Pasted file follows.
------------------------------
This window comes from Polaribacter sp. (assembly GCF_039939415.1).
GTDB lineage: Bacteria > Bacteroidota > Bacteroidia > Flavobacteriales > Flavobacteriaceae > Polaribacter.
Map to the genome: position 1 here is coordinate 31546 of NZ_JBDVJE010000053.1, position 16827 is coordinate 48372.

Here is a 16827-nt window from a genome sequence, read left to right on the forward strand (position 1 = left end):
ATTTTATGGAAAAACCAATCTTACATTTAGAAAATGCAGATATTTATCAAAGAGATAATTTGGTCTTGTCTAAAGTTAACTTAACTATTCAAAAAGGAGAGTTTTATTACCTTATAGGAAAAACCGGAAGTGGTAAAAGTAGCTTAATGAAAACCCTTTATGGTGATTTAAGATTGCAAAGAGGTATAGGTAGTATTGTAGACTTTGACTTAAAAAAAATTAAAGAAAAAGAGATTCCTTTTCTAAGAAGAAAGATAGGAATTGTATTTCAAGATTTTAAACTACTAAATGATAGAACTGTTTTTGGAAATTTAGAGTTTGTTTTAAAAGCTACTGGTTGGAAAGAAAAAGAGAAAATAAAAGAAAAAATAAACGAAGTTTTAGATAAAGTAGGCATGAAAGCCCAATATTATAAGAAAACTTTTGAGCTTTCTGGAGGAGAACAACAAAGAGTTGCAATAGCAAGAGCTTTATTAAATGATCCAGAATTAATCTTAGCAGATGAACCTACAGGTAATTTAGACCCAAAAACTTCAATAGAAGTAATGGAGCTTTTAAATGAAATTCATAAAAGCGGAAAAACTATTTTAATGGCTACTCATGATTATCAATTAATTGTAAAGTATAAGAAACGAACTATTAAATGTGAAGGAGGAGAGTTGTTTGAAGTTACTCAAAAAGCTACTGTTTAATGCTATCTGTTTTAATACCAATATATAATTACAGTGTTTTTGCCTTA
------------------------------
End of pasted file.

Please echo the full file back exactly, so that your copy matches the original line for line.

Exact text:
This window comes from Polaribacter sp. (assembly GCF_039939415.1).
GTDB lineage: Bacteria > Bacteroidota > Bacteroidia > Flavobacteriales > Flavobacteriaceae > Polaribacter.
Map to the genome: position 1 here is coordinate 31546 of NZ_JBDVJE010000053.1, position 16827 is coordinate 48372.

Here is a 16827-nt window from a genome sequence, read left to right on the forward strand (position 1 = left end):
ATTTTATGGAAAAACCAATCTTACATTTAGAAAATGCAGATATTTATCAAAGAGATAATTTGGTCTTGTCTAAAGTTAACTTAACTATTCAAAAAGGAGAGTTTTATTACCTTATAGGAAAAACCGGAAGTGGTAAAAGTAGCTTAATGAAAACCCTTTATGGTGATTTAAGATTGCAAAGAGGTATAGGTAGTATTGTAGACTTTGACTTAAAAAAAATTAAAGAAAAAGAGATTCCTTTTCTAAGAAGAAAGATAGGAATTGTATTTCAAGATTTTAAACTACTAAATGATAGAACTGTTTTTGGAAATTTAGAGTTTGTTTTAAAAGCTACTGGTTGGAAAGAAAAAGAGAAAATAAAAGAAAAAATAAACGAAGTTTTAGATAAAGTAGGCATGAAAGCCCAATATTATAAGAAAACTTTTGAGCTTTCTGGAGGAGAACAACAAAGAGTTGCAATAGCAAGAGCTTTATTAAATGATCCAGAATTAATCTTAGCAGATGAACCTACAGGTAATTTAGACCCAAAAACTTCAATAGAAGTAATGGAGCTTTTAAATGAAATTCATAAAAGCGGAAAAACTATTTTAATGGCTACTCATGATTATCAATTAATTGTAAAGTATAAGAAACGAACTATTAAATGTGAAGGAGGAGAGTTGTTTGAAGTTACTCAAAAAGCTACTGTTTAATGCTATCTGTTTTAATACCAATATATAATTACAGTGTTTTTGCCTTA